On Thursday, the Wall Street Journal reported that “Embattled J.P. Morgan” would be bulking up its oversight by spending an additional $4 billion and adding 5,000 employees to clean up risk and compliance problems. No doubt the company has been hit by a succession of issues from the huge loss in the office of the CIO to problems with mortgage underwriting standards and commodities trading. They’ve responded by deploying substantial amounts of money and people to resolve these problems and reduce the odds of new ones in the future.

I can imagine the stultifying impact these additional legions of compliance, regulatory and legal experts will have on many aspects of business. I worked at JPMorgan for 23 years and it’s a great company. I know from first hand experience that when additional layers of oversight are added whose job is to basically say “No” to any transaction or new line of business that carries a hint of the risks that have so bedeviled them in the past couple of years, it leads to a pretty frustrating environment. If you choose to make your career protecting a large bank from the sometimes questionable instincts of its revenue-generating employees, “Yes” is a word that carries career risk and limited upside. Many potential transactions and activities will now not occur, because they won’t pass muster with an increasingly vigorous compliance culture or because the weary revenue generators will steer clear of anything that is the least bit questionable. It will certainly make it a less fun place to work, and will hurt the top line while seeking to curb the Legal Expense line. It will make banking at JPMorgan more risk averse, less interesting and presumably more aligned with the public interest. If you hit a bank with enough $500 million fines, they do get the message.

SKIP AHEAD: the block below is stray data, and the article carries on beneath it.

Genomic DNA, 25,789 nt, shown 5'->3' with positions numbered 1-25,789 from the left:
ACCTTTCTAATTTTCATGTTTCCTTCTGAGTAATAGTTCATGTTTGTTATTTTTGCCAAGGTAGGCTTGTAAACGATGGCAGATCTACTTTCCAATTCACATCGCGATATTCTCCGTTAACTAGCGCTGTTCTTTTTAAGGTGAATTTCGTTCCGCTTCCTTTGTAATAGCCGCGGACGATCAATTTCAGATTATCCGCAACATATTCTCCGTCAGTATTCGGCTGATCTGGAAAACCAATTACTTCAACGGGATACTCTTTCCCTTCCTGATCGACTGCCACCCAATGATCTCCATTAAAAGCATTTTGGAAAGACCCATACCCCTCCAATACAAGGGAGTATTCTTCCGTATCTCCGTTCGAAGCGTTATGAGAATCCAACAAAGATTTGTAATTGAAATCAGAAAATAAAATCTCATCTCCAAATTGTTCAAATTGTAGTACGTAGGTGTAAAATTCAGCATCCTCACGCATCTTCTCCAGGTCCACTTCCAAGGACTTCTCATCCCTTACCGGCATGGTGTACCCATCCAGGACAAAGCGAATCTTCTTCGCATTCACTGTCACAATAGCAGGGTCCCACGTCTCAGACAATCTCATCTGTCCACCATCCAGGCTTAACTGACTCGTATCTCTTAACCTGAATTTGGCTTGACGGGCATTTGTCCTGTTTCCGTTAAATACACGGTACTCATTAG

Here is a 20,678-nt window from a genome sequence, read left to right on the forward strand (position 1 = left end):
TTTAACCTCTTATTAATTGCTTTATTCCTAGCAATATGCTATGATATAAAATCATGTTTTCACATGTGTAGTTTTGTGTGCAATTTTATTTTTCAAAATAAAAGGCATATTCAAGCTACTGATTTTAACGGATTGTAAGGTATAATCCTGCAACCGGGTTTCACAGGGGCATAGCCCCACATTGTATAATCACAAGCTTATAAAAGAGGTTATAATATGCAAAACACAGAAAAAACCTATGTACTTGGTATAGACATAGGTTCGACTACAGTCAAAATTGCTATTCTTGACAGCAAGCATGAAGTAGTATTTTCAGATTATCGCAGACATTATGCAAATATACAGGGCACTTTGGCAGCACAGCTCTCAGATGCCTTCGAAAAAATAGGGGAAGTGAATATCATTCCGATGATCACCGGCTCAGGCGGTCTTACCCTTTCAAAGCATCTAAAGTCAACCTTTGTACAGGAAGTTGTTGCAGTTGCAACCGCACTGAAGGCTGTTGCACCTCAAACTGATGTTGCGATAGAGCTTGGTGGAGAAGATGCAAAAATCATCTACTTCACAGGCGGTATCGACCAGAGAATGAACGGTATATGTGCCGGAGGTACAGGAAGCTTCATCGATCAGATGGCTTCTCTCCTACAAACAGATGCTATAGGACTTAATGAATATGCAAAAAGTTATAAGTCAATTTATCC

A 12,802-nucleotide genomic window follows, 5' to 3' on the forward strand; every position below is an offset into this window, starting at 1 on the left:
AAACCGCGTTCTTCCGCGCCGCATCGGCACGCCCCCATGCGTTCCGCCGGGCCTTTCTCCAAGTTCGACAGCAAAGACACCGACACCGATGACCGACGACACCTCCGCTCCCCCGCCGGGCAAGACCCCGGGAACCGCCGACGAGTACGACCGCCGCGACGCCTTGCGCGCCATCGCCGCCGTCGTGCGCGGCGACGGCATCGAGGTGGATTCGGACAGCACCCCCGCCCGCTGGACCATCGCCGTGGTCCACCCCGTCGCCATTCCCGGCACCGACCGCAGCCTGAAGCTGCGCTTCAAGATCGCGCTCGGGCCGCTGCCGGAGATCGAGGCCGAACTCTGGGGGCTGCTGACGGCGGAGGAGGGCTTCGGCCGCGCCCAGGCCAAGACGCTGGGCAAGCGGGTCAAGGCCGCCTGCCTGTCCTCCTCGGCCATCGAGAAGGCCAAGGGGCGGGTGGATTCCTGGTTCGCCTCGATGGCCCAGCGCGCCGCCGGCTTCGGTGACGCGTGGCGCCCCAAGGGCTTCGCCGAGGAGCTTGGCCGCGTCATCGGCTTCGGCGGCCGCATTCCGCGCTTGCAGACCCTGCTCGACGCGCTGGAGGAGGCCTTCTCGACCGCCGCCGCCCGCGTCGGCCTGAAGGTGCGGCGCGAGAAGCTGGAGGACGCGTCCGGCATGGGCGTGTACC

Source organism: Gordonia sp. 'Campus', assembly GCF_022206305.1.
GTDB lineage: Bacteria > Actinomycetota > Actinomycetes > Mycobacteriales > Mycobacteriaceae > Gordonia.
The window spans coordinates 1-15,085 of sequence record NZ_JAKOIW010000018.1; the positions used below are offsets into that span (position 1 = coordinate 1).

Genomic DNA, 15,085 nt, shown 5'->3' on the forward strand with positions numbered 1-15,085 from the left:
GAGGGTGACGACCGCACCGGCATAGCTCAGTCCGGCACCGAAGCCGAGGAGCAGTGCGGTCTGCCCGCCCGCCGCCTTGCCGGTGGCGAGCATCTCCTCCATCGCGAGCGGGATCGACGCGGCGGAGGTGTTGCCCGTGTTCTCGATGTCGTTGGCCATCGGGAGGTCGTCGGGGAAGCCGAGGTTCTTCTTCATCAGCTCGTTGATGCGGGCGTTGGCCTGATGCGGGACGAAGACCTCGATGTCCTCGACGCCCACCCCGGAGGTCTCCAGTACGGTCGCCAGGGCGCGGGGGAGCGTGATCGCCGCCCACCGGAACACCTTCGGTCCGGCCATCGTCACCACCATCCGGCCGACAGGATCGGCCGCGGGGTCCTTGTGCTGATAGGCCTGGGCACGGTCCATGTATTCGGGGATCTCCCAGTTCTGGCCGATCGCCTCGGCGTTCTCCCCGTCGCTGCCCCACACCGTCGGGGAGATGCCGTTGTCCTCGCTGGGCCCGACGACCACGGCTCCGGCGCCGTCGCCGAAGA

The thing is, senior management will be well aware of the potential impact on revenues of rejecting all but the most anodyne transaction and will no doubt strive to maintain a profitable balance between the competing cultures of “No” and “Yes”. They will be very sensitive to the new trade-off. And yet, they’ve still chosen to go down this road. The bank that most successfully navigated the financial crisis of 2008 has assessed the ongoing regulatory  environment which must increasingly look as if they’re every government lawyer’s favorite target, and have adjusted their posture accordingly. The political mood has shifted against big banks and Big Finance after thirty years during which financial services grew its share of U.S. GDP. This is one manifestation of the altered landscape.